Opposition fears for Yallourn’s viability

Opposition spokesperson for energy and innovation David Southwick has questioned whether Yallourn Power Station will survive beyond 2025 when Victoria is required to source 40 per cent of its energy from renewables.

Mr Southwick raised concerns about the impact of the Victorian Renewable Energy Target would have on Yallourn during a visit to the region on Thursday.

As part of the scheme, which the government passed in June 2016, Victoria has a legislated renewables target of 25 per cent by 2020 and 40 per cent by 2025.

“If you’ve got coal playing at sort of 80-85 per cent of power, then how you’re going to achieve a 40 per cent renewable energy target without taking enough generation out of something like Yallourn to not make it viable,” Mr Southwick said.

“So that’s government intervention which then will ultimately lead to a market decision of Yallourn to turn around and say ‘we’re out of here’.”

The Victorian opposition is opposed to the target and Mr Southwick said the Coalition would like to see the power station continue until 2032, which it is expected to exhaust its coal reserves.

“We want any emissions target to be a national emissions target,” he said.

“Victoria should play to its strengths and if the strengths of Victoria happen to be coal as an important part of the mix, then we should be signed up for that.”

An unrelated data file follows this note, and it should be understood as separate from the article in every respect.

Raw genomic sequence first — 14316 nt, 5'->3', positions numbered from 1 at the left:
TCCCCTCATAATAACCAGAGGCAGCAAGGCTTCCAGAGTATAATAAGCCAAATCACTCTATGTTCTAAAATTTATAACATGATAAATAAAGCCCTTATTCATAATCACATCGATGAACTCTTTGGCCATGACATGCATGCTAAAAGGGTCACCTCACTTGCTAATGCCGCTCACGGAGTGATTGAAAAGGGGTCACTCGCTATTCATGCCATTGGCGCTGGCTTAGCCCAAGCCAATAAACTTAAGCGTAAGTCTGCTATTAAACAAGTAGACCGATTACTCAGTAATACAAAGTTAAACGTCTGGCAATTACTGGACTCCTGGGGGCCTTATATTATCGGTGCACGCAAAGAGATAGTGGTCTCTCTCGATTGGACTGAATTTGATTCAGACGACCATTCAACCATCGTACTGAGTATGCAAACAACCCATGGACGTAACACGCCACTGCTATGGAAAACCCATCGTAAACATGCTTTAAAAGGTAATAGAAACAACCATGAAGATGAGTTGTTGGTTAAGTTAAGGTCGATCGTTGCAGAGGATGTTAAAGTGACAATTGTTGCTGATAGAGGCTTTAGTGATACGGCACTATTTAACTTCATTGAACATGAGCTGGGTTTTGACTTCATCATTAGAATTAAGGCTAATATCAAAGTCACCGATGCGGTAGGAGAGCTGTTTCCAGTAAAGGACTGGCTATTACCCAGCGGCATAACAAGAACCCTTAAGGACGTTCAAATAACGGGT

A spokesman for Yallourn Power Station owner EnergyAustralia said the company intended for the station to continue through to its planned 2032 closure.

“We have plans to run through until that time and then rehabilitate the site,” he said.

“Of course, we acknowledge policy and market settings may impact this approach.

“For example, we’re assessing the impact the introduction of a Victorian Renewable Energy Target would have on our business.”

But Energy Minister Lily D’Ambrosio dismissed Mr Southwick’s concerns, saying Yallourn would “continue to 2032 the end of its working life”.

“David Southwick should be embarrassed he has no policy, no plan and no clue,” Ms D’Ambrosio said.

“Victoria’s Renewable Energy Target will see 40 per cent of the state’s electricity generated from renewable sources in 2025,” she said.

“That means 60 per cent of electricity generated in Victoria will continue to come from generators in the Latrobe Valley and other sources.”